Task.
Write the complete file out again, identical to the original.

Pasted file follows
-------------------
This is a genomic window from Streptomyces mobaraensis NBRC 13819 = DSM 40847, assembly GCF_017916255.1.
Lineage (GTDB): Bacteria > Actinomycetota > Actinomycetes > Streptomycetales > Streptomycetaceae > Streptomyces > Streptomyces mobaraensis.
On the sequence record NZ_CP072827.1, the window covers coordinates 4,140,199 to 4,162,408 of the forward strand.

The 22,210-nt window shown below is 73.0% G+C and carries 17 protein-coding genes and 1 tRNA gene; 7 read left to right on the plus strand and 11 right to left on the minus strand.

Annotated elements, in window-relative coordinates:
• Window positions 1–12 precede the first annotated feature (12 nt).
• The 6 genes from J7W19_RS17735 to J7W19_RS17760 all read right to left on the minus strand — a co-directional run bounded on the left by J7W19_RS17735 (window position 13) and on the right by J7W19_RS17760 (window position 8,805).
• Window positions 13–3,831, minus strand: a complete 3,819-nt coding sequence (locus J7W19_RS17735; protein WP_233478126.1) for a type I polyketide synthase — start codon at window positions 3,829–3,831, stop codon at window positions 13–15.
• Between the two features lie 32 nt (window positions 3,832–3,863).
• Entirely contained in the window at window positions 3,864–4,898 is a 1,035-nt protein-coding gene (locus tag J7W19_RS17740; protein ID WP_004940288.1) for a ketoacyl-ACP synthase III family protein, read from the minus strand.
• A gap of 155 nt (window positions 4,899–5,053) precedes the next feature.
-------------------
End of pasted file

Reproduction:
This is a genomic window from Streptomyces mobaraensis NBRC 13819 = DSM 40847, assembly GCF_017916255.1.
Lineage (GTDB): Bacteria > Actinomycetota > Actinomycetes > Streptomycetales > Streptomycetaceae > Streptomyces > Streptomyces mobaraensis.
On the sequence record NZ_CP072827.1, the window covers coordinates 4,140,199 to 4,162,408 of the forward strand.

The 22,210-nt window shown below is 73.0% G+C and carries 17 protein-coding genes and 1 tRNA gene; 7 read left to right on the plus strand and 11 right to left on the minus strand.

Annotated elements, in window-relative coordinates:
• Window positions 1–12 precede the first annotated feature (12 nt).
• The 6 genes from J7W19_RS17735 to J7W19_RS17760 all read right to left on the minus strand — a co-directional run bounded on the left by J7W19_RS17735 (window position 13) and on the right by J7W19_RS17760 (window position 8,805).
• Window positions 13–3,831, minus strand: a complete 3,819-nt coding sequence (locus J7W19_RS17735; protein WP_233478126.1) for a type I polyketide synthase — start codon at window positions 3,829–3,831, stop codon at window positions 13–15.
• Between the two features lie 32 nt (window positions 3,832–3,863).
• Entirely contained in the window at window positions 3,864–4,898 is a 1,035-nt protein-coding gene (locus tag J7W19_RS17740; protein ID WP_004940288.1) for a ketoacyl-ACP synthase III family protein, read from the minus strand.
• A gap of 155 nt (window positions 4,899–5,053) precedes the next feature.